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Agronomy 2016, 6(4), 61; doi:10.3390/agronomy6040061

Variation and Correlations among European and North American Orchardgrass Germplasm for Herbage Yield and Nutritive Value

1
USDA/ARS, Forage and Range Research, Logan, UT 84322, USA
2
Deutsche Saatveredelung AG, Asendorf 27330, Germany
3
Brigham Young University—Idaho (Retired), Rexburg, ID 83440, USA
These authors contributed equally to this work.
*
Author to whom correspondence should be addressed.
Academic Editors: John W. Forster and Kevin F. Smith
Received: 28 September 2016 / Revised: 16 November 2016 / Accepted: 16 November 2016 / Published: 2 December 2016
View Full-Text   |   Download PDF [217 KB, uploaded 2 December 2016]

Abstract

Efforts to improve water-soluble carbohydrate (WSC) concentrations are common in perennial forage grass breeding. Perennial ryegrass (Lolium perenne) breeding has been very successful in developing new cultivars with high WSC and high agronomic performance. Breeding efforts are ongoing to improve the WSC of other perennial forage grasses, such as orchardgrass (Dactylis glomerata). The United States Department of Agriculture Forage and Range and Deutsche Saatveredelung orchardgrass breeding programs cooperated to characterize the expression and genotype by environment interaction (GEI) of water-soluble carbohydrates in a collection of orchardgrass populations from both breeding programs. Additionally, the effort characterized the relationship between water-soluble carbohydrates and other agronomic and nutritive value traits in these populations. Overall, the Deutsche Saatveredelung populations had higher herbage mass (15%), rust resistance (59%), and later maturity. The Forage and Range Research populations had higher water-soluble carbohydrates (4%), nutritive value, and earlier maturity. However, results were highly dependent on GEI. Differences were very pronounced at the French and German field locations, but less pronounced at the two US locations. Combining the germplasm from the Forage and Range Research and Deutsche Saatveredelung programs may be a way to develop an improved base germplasm source that could then be used separately in the EU and US for water-soluble carbohydrate and other trait improvement. View Full-Text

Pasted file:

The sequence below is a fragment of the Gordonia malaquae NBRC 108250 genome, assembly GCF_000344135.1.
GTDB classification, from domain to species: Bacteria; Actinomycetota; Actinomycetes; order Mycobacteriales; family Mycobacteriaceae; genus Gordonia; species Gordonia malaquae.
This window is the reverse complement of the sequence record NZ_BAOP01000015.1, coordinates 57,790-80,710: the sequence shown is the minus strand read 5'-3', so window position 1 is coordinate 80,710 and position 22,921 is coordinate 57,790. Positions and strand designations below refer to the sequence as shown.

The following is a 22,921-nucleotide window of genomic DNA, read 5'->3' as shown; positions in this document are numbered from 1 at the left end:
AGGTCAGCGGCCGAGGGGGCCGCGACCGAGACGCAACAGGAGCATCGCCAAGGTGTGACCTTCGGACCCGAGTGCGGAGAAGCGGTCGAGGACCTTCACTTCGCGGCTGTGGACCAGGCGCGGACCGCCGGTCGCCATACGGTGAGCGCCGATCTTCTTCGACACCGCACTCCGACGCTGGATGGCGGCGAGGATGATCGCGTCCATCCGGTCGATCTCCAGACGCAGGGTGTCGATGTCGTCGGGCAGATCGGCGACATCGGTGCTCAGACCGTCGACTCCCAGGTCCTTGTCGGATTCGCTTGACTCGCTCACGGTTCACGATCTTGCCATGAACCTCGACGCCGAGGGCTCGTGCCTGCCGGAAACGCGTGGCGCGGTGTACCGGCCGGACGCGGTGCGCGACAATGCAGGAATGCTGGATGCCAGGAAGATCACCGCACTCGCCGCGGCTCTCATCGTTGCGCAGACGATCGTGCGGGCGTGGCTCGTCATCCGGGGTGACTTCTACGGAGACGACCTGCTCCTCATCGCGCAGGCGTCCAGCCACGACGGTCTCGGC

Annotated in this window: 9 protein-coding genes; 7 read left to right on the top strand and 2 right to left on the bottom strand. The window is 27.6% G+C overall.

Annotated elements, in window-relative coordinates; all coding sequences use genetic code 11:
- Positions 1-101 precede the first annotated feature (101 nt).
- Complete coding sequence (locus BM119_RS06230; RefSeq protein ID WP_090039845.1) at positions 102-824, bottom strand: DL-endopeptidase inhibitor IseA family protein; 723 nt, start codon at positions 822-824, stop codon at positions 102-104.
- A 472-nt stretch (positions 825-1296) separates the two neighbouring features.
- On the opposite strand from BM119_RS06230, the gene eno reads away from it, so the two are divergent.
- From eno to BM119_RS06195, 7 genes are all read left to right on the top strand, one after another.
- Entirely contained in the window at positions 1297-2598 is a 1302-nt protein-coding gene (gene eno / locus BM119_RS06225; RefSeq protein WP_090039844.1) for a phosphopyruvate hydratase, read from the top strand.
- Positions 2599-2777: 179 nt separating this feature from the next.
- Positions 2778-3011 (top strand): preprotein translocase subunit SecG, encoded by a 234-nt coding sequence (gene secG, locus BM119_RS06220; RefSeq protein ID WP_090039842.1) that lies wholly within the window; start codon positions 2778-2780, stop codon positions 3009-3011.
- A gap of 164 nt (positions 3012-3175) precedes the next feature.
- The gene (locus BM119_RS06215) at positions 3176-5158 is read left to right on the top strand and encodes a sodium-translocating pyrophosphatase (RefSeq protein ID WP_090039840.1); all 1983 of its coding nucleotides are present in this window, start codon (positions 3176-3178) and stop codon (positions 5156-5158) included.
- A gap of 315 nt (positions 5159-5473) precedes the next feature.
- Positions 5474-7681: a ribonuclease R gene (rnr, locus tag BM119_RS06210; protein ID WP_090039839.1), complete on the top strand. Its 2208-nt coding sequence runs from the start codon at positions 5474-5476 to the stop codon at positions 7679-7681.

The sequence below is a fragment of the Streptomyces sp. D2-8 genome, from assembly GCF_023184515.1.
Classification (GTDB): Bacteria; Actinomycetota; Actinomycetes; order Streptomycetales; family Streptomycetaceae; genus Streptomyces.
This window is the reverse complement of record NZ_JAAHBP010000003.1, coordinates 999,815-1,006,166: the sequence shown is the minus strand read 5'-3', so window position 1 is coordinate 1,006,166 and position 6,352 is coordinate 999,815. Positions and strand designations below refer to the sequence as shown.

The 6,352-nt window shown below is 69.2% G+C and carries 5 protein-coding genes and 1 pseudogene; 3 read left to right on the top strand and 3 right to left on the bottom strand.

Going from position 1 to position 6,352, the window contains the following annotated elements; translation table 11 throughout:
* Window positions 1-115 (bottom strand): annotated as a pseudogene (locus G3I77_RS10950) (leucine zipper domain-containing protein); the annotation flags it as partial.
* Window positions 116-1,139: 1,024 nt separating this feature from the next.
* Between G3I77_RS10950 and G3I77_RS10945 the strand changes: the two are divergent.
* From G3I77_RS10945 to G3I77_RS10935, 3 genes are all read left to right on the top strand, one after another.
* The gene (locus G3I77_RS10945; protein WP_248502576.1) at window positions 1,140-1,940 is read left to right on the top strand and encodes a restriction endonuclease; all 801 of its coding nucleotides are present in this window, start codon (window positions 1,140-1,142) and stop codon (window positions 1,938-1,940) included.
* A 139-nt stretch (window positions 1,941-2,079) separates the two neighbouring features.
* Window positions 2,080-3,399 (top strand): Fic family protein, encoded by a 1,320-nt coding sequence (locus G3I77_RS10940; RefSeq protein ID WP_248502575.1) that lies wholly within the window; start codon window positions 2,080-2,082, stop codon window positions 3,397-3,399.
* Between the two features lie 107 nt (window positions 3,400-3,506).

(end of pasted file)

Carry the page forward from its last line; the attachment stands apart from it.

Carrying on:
Keywords: cocksfoot; digestibility; genotype by environment; maturity; rust; water soluble carbohydrates cocksfoot; digestibility; genotype by environment; maturity; rust; water soluble carbohydrates
This is an open access article distributed under the Creative Commons Attribution License which permits unrestricted use, distribution, and reproduction in any medium, provided the original work is properly cited. (CC BY 4.0).

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MDPI and ACS Style

Robins, J.G.; Bushman, B.S.; Feuerstein, U.; Blaser, G. Variation and Correlations among European and North American Orchardgrass Germplasm for Herbage Yield and Nutritive Value. Agronomy 2016, 6, 61.

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